Therapeutic and diagnostic nanomaterials are being intensely studied for several diseases, including cancer and atherosclerosis. However, the exact mechanism by which nanomedicines accumulate at targeted sites remains a topic of investigation, especially in the context of atherosclerotic disease. Models to accurately predict transvascular permeation of nanomedicines are needed to aid in design optimization. Here we show that an endothelialized microchip with controllable permeability can be used to probe nanoparticle translocation across an endothelial cell layer. To validate our in vitro model, we studied nanoparticle translocation in an in vivo rabbit model of atherosclerosis using a variety of preclinical and clinical imaging methods. Our results reveal that the translocation of lipid-polymer hybrid nanoparticles across the atherosclerotic endothelium is dependent on microvascular permeability. These results were mimicked with our microfluidic chip, demonstrating the potential utility of the model system.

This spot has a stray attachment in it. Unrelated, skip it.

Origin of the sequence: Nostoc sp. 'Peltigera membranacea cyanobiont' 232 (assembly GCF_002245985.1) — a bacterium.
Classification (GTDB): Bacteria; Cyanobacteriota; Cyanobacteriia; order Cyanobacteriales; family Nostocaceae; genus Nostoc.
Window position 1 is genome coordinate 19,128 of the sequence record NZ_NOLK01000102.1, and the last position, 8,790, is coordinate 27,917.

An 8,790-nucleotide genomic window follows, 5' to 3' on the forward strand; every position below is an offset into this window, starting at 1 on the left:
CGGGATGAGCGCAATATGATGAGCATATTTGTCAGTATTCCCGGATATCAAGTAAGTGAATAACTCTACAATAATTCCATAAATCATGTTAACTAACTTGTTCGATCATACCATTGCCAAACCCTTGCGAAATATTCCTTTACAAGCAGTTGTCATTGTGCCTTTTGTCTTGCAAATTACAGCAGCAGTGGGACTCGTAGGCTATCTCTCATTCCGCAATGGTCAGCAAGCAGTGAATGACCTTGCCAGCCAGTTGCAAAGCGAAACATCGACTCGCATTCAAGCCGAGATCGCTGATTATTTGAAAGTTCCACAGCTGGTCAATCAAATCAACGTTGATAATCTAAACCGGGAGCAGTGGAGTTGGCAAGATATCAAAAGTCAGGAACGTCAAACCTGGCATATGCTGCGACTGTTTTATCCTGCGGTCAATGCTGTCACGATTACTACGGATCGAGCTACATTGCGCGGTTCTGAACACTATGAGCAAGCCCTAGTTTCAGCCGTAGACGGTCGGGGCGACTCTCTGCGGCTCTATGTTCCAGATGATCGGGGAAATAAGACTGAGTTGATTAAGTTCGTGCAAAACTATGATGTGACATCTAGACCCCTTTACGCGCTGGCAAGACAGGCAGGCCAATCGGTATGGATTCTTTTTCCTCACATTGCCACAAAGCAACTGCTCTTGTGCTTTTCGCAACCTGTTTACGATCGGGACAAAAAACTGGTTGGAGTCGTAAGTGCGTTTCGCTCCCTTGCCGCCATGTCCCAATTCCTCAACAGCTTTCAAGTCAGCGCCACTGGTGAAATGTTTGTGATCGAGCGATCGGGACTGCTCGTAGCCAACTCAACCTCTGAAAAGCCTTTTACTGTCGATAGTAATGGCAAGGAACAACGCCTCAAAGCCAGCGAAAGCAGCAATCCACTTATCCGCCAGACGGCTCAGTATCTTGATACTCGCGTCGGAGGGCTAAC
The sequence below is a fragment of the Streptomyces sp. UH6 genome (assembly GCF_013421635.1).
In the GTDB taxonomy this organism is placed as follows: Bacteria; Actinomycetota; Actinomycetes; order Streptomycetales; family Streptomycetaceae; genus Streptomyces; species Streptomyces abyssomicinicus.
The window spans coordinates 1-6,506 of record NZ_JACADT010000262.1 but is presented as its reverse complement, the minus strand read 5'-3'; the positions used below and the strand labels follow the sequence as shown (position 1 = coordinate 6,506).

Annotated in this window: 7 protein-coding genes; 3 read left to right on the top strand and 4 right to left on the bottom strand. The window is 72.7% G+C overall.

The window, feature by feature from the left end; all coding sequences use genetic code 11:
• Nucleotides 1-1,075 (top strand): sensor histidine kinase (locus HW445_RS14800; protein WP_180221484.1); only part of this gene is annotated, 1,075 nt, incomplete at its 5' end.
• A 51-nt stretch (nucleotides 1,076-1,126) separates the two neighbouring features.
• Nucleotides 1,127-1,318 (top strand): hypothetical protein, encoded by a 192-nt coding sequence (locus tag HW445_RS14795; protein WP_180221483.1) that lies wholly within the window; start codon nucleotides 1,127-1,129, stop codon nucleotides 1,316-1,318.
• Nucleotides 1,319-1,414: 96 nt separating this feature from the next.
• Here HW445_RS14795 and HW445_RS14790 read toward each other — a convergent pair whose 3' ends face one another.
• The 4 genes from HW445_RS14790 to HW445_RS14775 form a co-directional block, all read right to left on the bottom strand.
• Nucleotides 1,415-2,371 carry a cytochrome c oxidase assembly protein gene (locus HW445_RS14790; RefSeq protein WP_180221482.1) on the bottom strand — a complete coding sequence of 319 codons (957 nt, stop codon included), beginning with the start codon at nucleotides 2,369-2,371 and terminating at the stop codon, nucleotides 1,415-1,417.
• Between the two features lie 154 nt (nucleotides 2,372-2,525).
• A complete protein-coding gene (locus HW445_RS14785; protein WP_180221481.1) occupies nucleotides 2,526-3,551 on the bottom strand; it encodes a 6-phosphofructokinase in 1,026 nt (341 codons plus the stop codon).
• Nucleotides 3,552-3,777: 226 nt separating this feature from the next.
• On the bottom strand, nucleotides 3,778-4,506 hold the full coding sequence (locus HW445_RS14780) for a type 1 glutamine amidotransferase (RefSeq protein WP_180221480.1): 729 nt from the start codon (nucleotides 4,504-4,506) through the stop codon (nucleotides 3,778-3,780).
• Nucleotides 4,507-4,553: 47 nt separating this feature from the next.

|Original language||English (US)|
|Number of pages||6|
|Journal||Proceedings of the National Academy of Sciences of the United States of America|
|State||Published - Jan 21 2014|
- Cardiovascular disease
- Noninvasive imaging
ASJC Scopus subject areas